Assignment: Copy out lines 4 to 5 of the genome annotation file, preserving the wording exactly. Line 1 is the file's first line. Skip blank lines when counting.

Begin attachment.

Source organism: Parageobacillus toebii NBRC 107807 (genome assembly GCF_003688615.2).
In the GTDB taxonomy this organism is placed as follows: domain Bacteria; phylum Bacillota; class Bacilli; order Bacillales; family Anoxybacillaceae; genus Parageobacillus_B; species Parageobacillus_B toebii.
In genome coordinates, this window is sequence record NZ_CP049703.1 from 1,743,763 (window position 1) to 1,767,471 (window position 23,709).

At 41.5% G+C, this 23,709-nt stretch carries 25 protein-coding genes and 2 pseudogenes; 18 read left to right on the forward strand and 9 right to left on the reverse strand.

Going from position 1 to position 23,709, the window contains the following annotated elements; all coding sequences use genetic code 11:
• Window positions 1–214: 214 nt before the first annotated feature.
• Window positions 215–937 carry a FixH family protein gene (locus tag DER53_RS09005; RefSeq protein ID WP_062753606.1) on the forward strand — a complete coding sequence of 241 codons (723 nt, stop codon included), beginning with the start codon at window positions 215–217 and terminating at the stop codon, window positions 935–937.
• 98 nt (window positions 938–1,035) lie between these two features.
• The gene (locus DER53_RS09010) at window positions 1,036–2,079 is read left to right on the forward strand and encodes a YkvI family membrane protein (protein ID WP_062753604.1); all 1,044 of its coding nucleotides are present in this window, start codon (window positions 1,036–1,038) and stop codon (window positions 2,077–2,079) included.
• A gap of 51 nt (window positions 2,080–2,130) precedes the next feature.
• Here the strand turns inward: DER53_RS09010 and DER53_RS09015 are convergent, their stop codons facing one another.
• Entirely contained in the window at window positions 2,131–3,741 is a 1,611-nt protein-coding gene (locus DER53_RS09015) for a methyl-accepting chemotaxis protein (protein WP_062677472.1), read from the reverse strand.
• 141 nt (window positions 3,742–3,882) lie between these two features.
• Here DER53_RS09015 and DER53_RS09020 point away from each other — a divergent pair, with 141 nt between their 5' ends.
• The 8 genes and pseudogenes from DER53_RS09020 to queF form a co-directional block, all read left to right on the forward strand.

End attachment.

At 41.5% G+C, this 23,709-nt stretch carries 25 protein-coding genes and 2 pseudogenes; 18 read left to right on the forward strand and 9 right to left on the reverse strand.

Going from position 1 to position 23,709, the window contains the following annotated elements; all coding sequences use genetic code 11: